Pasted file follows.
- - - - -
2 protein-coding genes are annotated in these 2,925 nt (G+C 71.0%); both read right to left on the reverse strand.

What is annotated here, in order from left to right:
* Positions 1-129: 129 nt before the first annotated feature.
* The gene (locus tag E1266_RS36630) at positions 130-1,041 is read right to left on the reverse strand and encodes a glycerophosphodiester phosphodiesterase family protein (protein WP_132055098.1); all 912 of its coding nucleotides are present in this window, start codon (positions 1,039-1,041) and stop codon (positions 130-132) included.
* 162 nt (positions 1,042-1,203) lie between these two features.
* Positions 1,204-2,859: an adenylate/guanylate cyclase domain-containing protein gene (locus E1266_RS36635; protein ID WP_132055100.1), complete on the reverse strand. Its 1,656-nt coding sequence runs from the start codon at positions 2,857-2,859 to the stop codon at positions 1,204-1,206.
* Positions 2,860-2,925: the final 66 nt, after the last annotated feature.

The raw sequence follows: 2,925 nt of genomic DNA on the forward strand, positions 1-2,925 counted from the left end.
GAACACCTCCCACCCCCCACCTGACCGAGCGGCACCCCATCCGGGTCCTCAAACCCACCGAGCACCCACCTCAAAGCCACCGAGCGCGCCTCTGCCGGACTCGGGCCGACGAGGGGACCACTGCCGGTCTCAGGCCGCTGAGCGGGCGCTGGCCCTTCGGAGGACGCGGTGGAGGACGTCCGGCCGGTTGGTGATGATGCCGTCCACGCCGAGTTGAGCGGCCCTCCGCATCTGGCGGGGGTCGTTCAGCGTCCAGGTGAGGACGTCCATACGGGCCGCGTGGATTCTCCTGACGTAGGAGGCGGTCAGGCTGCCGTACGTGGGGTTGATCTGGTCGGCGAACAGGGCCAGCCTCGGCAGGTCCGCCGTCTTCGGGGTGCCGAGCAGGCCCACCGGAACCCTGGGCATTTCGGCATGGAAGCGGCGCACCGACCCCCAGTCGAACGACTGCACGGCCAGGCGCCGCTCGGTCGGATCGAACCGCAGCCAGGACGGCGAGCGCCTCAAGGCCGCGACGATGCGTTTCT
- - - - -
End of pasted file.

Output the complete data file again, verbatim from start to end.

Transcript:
2 protein-coding genes are annotated in these 2,925 nt (G+C 71.0%); both read right to left on the reverse strand.

What is annotated here, in order from left to right:
* Positions 1-129: 129 nt before the first annotated feature.
* The gene (locus tag E1266_RS36630) at positions 130-1,041 is read right to left on the reverse strand and encodes a glycerophosphodiester phosphodiesterase family protein (protein WP_132055098.1); all 912 of its coding nucleotides are present in this window, start codon (positions 1,039-1,041) and stop codon (positions 130-132) included.
* 162 nt (positions 1,042-1,203) lie between these two features.
* Positions 1,204-2,859: an adenylate/guanylate cyclase domain-containing protein gene (locus E1266_RS36635; protein ID WP_132055100.1), complete on the reverse strand. Its 1,656-nt coding sequence runs from the start codon at positions 2,857-2,859 to the stop codon at positions 1,204-1,206.
* Positions 2,860-2,925: the final 66 nt, after the last annotated feature.

The raw sequence follows: 2,925 nt of genomic DNA on the forward strand, positions 1-2,925 counted from the left end.
GAACACCTCCCACCCCCCACCTGACCGAGCGGCACCCCATCCGGGTCCTCAAACCCACCGAGCACCCACCTCAAAGCCACCGAGCGCGCCTCTGCCGGACTCGGGCCGACGAGGGGACCACTGCCGGTCTCAGGCCGCTGAGCGGGCGCTGGCCCTTCGGAGGACGCGGTGGAGGACGTCCGGCCGGTTGGTGATGATGCCGTCCACGCCGAGTTGAGCGGCCCTCCGCATCTGGCGGGGGTCGTTCAGCGTCCAGGTGAGGACGTCCATACGGGCCGCGTGGATTCTCCTGACGTAGGAGGCGGTCAGGCTGCCGTACGTGGGGTTGATCTGGTCGGCGAACAGGGCCAGCCTCGGCAGGTCCGCCGTCTTCGGGGTGCCGAGCAGGCCCACCGGAACCCTGGGCATTTCGGCATGGAAGCGGCGCACCGACCCCCAGTCGAACGACTGCACGGCCAGGCGCCGCTCGGTCGGATCGAACCGCAGCCAGGACGGCGAGCGCCTCAAGGCCGCGACGATGCGTTTCT